The interesting thing is that I do not actually need another passive switch/attenuator box, as I already own several. But I find this project so coherent and elegant that I cannot resist building it. Before anyone is tempted to ask, yes a balanced version could easily be made by using two BM-1 mono attenuators and the same Select-1 signal selector switch. (In fact, I will probably build one, but with no selector switch; instead, I will use my phase switch and PCB.)



Next Time
I will be back in more ways than one. I plan on getting back to the topic of hybrid tube Op-Amps and return to the topic of Moskido hybrid power amplifiers.





Kit User Guide PDFs
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BCF User Guide

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Janus regulator user guide

E-mail from GlassWare Customers

Hi John,

I received the Aikido PCB today - thank you for the first rate shipping

Wanted to let you know that this is simply the best PCB I have had in my hands, bar none. The quality is fabulous, and your documentation is superb. I know you do this because you love audio, but I think your price of $39 is a bit of a giveaway! I'm sure you could charge double and still have happy customers.

Looking forward to building the Aikido, will send some comments when I'm done!

Thank you, regards,


Mr Broskie,

I bought an Aikido stereo linestage kit from you some days ago, and I received it just this Monday. I have a few things to say about it. Firstly, I'm extremely impressed at the quality of what I've been sent. In fact, this is the highest quality kit I've seen anywhere, of anything. I have no idea how you managed to fit all this stuff in under what I paid for it. Second, your shipping was lightning-quick. Just more satisfaction in the bag, there. I wish everyone did business like you.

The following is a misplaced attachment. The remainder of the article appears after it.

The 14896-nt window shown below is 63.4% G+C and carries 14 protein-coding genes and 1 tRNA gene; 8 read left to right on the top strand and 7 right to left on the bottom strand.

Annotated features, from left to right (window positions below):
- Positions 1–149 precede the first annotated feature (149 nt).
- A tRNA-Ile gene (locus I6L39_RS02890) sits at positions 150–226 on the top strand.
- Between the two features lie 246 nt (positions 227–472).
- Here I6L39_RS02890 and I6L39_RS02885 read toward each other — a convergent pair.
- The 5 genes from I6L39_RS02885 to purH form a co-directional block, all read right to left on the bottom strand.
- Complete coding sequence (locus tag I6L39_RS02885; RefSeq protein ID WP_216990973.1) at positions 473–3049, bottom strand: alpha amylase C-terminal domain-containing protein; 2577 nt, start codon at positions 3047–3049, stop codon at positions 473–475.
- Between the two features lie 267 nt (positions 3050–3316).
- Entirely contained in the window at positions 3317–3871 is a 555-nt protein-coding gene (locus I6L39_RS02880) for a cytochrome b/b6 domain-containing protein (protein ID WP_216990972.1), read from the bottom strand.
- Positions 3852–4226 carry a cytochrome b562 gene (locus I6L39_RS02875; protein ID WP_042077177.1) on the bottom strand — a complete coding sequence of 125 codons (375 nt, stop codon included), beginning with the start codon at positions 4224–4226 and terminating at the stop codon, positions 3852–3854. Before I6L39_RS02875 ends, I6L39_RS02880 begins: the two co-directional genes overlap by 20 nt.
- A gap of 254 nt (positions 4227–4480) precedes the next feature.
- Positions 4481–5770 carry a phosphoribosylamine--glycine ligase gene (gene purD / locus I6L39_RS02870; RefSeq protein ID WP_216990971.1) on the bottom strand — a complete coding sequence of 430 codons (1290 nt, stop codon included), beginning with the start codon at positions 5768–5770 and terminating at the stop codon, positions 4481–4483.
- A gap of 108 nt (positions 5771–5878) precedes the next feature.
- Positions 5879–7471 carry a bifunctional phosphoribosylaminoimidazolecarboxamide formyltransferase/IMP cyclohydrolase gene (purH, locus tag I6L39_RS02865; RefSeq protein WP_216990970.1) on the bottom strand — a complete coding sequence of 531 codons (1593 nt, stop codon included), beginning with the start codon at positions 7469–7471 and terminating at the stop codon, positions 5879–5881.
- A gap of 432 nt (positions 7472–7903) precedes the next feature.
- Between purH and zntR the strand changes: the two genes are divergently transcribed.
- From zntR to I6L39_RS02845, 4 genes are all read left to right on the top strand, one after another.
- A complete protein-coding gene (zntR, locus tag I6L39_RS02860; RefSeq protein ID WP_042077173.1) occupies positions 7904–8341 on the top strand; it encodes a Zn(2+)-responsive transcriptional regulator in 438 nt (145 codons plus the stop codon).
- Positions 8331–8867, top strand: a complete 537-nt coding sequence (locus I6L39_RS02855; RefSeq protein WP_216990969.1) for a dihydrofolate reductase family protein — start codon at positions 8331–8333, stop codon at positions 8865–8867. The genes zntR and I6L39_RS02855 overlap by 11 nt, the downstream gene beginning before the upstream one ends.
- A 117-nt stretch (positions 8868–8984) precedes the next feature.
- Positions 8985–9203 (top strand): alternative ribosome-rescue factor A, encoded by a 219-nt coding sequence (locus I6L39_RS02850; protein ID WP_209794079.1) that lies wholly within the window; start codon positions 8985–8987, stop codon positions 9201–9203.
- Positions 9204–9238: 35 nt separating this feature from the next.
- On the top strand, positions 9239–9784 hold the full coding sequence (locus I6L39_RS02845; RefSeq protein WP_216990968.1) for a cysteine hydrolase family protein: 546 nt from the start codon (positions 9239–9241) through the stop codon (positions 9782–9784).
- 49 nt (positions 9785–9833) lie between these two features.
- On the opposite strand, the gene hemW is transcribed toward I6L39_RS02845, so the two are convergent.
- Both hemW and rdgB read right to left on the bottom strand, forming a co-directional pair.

Sean H.

High-quality, double-sided, extra thick, 2-oz traces, plated-through holes, dual sets of resistor pads and pads for two coupling capacitors. Stereo and mono, octal and 9-pin printed circuit boards available.

   Designed by John Broskie & Made in USA

Aikido PCBs for as little as $24


Only $9.95
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tube-based crossovers
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TCJ Filter Design

The Tube CAD Journal's first companion program, TCJ Filter Design lets you design a filter or crossover (passive, OpAmp or tube) without having to check out thick textbooks from the library and without having to breakout the scientific calculator. This program's goal is to provide a quick and easy display not only of the frequency response, but also of the resistor and capacitor values for a passive and active filters and crossovers.

TCJ Filter Design is easy to use, but not lightweight, holding over 60 different filter topologies and up to four filter alignments:


While the program’s main concern is active filters, solid-state and tube, it also does passive filters. In fact, it can be used to calculate passive crossovers for use with speakers by entering 8 ohms as the terminating resistance. Click on the image below to see the full screen capture.

Tube crossovers are a major part of this program; both buffered and un-buffered tube based filters along with mono-polar and bipolar power supply topologies are covered. Available on a CD-ROM and a downloadable version (4 Megabytes).

Download or CD ROM